With Bikes Built, Girls on the Eastside are Ready for Action

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Yesterday 120 expectant and grateful girls built 120 bikes at Lockwood Park on the city’s Eastside. These “Chiquitas Ciclistas” didn’t build alone. Moms, big brothers, stepdads, bike enthusiasts, and caring adults in the community guided them.  Edith Lopez Estrada, a fixture at Women’s Wrench Night, led the assembly.  This event marked the beginning of a partnership between the Earn-A-Bike Co-op and the Martinez Street Women’s Center's Girl Zone program (see photo gallery above).

As the day progressed, rows of cardboard boxes were replaced by rows of shiny, mint-colored Electra bikes amidst a sea of bike tools, people and packaging. 

“It was a lot of work and in the end it really paid off because I got to ride it,” said Gia, 9, when she finished building her bike.

Gia, 9, assembles a bike during the Chiquitas Ciclistas event in the Eastside. Photo by Rachel Chaney

Gia, 9, assembles a bike during the Chiquitas Ciclistas event in the Eastside. Photo by Rachel Chaney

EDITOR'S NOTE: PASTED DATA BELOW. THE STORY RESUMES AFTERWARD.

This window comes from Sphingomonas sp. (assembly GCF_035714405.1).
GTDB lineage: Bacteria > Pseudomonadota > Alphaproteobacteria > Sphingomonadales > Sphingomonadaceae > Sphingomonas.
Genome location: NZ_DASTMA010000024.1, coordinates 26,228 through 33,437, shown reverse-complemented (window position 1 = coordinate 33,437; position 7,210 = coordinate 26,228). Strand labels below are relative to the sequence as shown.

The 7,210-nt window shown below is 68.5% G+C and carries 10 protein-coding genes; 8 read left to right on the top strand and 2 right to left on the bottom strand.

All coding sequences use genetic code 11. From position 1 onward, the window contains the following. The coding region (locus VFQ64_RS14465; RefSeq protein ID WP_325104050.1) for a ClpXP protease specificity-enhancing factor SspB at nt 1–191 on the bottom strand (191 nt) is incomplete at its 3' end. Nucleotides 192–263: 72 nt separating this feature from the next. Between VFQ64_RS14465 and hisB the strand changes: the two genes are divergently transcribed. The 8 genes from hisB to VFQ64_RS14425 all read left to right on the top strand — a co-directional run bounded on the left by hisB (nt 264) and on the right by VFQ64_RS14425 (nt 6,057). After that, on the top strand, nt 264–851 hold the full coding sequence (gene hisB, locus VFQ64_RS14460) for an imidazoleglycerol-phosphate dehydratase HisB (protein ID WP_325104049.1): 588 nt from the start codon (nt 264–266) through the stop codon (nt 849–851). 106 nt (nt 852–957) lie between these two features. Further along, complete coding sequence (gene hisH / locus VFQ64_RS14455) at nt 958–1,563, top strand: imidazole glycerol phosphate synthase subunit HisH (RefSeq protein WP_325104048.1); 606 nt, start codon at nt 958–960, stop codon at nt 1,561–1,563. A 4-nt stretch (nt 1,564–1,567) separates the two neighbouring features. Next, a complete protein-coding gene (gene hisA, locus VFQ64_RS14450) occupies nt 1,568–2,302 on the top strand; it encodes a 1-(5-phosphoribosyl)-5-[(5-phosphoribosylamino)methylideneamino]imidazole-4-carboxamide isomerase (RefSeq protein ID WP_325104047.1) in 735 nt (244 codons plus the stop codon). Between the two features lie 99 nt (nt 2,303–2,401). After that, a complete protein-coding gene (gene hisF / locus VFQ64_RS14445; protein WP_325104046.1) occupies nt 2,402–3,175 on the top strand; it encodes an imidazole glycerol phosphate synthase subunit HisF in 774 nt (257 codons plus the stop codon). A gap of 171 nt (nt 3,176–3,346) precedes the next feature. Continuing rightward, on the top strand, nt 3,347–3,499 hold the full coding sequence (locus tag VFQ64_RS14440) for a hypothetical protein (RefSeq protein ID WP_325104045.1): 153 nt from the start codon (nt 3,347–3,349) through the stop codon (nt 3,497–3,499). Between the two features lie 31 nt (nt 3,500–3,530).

The hardest part about building the bike according to Ellie, 11, was getting on the front tire because you have to lift up the bike frame in order to set it into place. 

After assembling the bikes, the group enjoyed a lunch from Jason’s Deli and some play time at the park adjacent to the pavilion. Each girl then decorated her own helmet and learned about bike safety. 

Ellie, 11, poses for a photo before assembling her new bike during the Chiquitas Ciclistas event in the Eastside. Photo by Rachel Chaney

Ellie, 11, poses for a photo before assembling her new bike during the Chiquitas Ciclistas event in the Eastside. Photo by Rachel Chaney

Why do you build a bike?  In short, you build a bike so it can take you places.  Twelve-year-old Keyshana, wants to take her bike to “Jack-in-the-Box, Dollar General, Walgreens, and to parks.” The community surrounding Keyshana and these other young women hopes that these bikes take them even further as they invest their talents and strengths back into their neighborhood, San Antonio, and the world.

Andrea Figueroa of the Martinez Street Women’s Center summarizes this dream with these words:

“In Girl Zone, we are focused on instilling a strong sense of self-worth in all the girls. We want them to know that they are powerful people who have a voice. They have valuable talents and strengths to share, and they can start now. They don't have to wait until they are adults to make a difference. They can change their community for the better now.”  

Related Stories:

Girl Power: Earning Bikes by Building Them

Women’s Wrench Night Brings Ladies to the Bike Shop

Workshop: Building a Better, Bikeable City

San Antonio Could Lose Bikeshare, Too

City Council Removes South Flores Bike Lanes

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